SC Seeks Governor’s Order & Fadnavis’s Letter Of Support, Final Order Tomorrow

Supreme Court

Supreme Court directed Solicitor General Tushar Mehta to produce the two letters tomorrow- one by the Governor inviting the Bharatiya Janata Party to form government in Maharashtra and second the letter of support placed by Fadnavis. The top court said that the appropriate orders will be passed at 10.30AM tomorrow.

The Arguments:

During the hearing of a petition filed by the Sena-Congress-NCP trio against the appointment of Devendra Fadnavis as the Maharashtra Chief Minister on Sunday, senior counsel Kapil Sibal told the 3-judge bench, “It appears that the Governor is acting directly under the orders of a political party. The act of Governor smacks of bias, is mala fide contrary to all norms. Only thing to do today is if they believe they have the numbers, majority and can prove their support, they should be directed to conduct floor test today itself.”

He said, “Floor test must be conducted, because people of Maharashtra deserve a government. They don’t want to do it because they want to use the intervening time.”

Mukul Rohatgi who represented BJP and Independent MLAs said, “I was on Karnataka case also. This case should have gone through 226 jurisdiction first. The government has been formed for now so there is no reason for this Sunday hearing”. The judges have hit back to his argument and said that it is the discretion of the CJI, Mr. Rohatgi.”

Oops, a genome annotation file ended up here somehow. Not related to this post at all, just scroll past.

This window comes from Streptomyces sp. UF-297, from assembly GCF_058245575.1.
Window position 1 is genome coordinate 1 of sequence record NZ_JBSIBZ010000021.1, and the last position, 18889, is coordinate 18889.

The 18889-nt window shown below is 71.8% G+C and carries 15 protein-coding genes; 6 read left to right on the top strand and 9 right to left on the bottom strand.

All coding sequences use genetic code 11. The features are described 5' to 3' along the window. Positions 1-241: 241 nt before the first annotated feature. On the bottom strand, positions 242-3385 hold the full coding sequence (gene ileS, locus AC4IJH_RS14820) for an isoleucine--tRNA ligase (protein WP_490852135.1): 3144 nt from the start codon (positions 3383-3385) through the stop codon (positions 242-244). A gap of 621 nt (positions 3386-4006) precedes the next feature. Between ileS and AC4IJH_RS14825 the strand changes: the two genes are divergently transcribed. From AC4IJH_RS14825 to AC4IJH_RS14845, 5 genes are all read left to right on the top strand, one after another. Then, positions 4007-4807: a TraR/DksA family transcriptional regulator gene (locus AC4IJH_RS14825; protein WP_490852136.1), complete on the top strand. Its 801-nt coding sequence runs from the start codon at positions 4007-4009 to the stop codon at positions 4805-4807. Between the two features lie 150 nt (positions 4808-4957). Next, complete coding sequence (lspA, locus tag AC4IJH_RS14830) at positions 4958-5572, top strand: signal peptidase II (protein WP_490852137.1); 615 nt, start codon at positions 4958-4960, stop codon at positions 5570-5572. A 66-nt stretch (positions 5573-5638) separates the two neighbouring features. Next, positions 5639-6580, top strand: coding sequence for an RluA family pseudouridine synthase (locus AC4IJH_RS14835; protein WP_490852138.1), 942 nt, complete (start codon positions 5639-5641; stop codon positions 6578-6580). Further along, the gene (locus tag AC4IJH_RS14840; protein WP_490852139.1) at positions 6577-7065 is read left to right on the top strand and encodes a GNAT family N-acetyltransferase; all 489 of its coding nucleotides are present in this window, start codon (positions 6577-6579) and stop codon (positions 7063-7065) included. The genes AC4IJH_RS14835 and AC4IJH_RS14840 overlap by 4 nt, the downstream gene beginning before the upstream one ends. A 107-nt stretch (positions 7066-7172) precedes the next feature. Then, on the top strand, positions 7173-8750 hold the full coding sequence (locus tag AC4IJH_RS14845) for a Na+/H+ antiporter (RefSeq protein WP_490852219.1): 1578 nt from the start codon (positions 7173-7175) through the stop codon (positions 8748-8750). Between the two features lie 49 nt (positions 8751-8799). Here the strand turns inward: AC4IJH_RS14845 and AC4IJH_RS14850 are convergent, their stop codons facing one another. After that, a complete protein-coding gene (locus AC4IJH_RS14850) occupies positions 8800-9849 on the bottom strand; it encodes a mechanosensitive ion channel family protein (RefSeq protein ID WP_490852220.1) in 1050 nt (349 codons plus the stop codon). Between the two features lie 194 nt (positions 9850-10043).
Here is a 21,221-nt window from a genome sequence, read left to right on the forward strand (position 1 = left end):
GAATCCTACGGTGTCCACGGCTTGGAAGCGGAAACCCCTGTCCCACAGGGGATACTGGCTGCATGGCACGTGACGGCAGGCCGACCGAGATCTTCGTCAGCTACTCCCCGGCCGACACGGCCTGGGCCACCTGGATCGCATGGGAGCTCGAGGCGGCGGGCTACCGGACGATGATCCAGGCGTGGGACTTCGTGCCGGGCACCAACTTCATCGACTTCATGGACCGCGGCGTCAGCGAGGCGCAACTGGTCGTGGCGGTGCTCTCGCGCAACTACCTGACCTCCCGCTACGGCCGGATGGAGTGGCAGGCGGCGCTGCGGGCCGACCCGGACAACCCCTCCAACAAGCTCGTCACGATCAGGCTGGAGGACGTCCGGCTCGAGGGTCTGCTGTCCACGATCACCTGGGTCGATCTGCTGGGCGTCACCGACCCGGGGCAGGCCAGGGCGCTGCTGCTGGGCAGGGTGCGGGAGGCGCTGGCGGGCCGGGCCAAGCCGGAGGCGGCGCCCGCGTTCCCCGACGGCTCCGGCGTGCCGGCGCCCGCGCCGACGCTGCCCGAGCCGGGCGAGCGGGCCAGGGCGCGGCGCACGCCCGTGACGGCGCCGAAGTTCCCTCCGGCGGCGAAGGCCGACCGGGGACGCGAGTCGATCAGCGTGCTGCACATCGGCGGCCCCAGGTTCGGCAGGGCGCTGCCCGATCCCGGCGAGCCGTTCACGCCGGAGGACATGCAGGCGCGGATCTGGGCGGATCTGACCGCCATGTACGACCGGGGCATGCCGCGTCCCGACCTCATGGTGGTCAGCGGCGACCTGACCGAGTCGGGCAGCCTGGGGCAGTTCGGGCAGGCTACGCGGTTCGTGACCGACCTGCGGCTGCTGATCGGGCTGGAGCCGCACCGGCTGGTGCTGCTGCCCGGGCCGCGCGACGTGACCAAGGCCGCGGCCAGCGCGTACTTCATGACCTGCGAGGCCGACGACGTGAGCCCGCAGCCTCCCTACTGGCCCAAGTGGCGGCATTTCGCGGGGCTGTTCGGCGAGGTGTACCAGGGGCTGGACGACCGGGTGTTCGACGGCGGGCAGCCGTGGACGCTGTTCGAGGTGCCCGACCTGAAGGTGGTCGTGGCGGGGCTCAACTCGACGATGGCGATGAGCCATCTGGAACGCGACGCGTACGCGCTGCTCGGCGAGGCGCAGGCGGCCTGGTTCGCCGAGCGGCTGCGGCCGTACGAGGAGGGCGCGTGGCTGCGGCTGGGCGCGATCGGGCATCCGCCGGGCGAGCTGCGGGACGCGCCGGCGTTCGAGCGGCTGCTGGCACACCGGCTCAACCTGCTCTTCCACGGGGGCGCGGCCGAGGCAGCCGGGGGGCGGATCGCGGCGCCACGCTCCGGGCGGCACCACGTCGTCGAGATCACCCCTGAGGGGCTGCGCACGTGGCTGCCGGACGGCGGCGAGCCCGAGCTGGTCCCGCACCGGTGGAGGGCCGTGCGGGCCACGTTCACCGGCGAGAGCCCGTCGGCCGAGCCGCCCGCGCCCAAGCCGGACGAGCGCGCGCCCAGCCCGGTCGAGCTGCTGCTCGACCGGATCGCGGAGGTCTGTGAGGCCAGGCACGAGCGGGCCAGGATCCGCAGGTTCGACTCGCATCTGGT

Recounting the Supreme Court order in Karnataka case, Singhvi asked for the floor test of Maharashtra to be televised. He said, “The best way to decide this is to have a floor test and the source of this is the SR Bommai judgment. The idea to hold quick floor test is to prevent horse trading.”

Citing Article 361, Rohatgi told the Supreme Court that Governor is not subjected to judicial review. He said, “No doubt that the floor test is inevitable but the decision of the Governor are not subject to judicial review. When governor chooses the chief minister, it is not open to judicial review. It is his individual discretion, not guided by the Cabinet.”


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